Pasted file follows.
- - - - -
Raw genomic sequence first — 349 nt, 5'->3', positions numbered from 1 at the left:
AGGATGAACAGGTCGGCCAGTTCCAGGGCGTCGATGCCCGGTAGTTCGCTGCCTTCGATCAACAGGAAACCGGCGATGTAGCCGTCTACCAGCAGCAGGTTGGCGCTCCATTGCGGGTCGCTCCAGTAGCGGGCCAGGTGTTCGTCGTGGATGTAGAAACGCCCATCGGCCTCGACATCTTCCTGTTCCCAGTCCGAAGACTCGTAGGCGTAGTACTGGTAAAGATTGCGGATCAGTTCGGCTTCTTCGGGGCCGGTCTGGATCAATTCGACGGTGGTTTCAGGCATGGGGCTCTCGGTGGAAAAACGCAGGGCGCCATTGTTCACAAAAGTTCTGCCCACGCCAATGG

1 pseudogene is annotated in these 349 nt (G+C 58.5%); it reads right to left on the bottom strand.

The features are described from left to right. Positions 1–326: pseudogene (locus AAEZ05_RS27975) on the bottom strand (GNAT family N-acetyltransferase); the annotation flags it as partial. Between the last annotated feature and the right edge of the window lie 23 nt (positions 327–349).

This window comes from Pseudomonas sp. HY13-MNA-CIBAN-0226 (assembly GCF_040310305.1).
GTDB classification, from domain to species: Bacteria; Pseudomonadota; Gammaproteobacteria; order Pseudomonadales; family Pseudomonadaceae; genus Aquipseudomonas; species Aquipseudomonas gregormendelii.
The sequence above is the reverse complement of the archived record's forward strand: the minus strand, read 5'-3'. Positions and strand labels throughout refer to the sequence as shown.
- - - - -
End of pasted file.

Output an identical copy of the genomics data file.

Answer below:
Raw genomic sequence first — 349 nt, 5'->3', positions numbered from 1 at the left:
AGGATGAACAGGTCGGCCAGTTCCAGGGCGTCGATGCCCGGTAGTTCGCTGCCTTCGATCAACAGGAAACCGGCGATGTAGCCGTCTACCAGCAGCAGGTTGGCGCTCCATTGCGGGTCGCTCCAGTAGCGGGCCAGGTGTTCGTCGTGGATGTAGAAACGCCCATCGGCCTCGACATCTTCCTGTTCCCAGTCCGAAGACTCGTAGGCGTAGTACTGGTAAAGATTGCGGATCAGTTCGGCTTCTTCGGGGCCGGTCTGGATCAATTCGACGGTGGTTTCAGGCATGGGGCTCTCGGTGGAAAAACGCAGGGCGCCATTGTTCACAAAAGTTCTGCCCACGCCAATGG

1 pseudogene is annotated in these 349 nt (G+C 58.5%); it reads right to left on the bottom strand.

The features are described from left to right. Positions 1–326: pseudogene (locus AAEZ05_RS27975) on the bottom strand (GNAT family N-acetyltransferase); the annotation flags it as partial. Between the last annotated feature and the right edge of the window lie 23 nt (positions 327–349).

This window comes from Pseudomonas sp. HY13-MNA-CIBAN-0226 (assembly GCF_040310305.1).
GTDB classification, from domain to species: Bacteria; Pseudomonadota; Gammaproteobacteria; order Pseudomonadales; family Pseudomonadaceae; genus Aquipseudomonas; species Aquipseudomonas gregormendelii.
The sequence above is the reverse complement of the archived record's forward strand: the minus strand, read 5'-3'. Positions and strand labels throughout refer to the sequence as shown.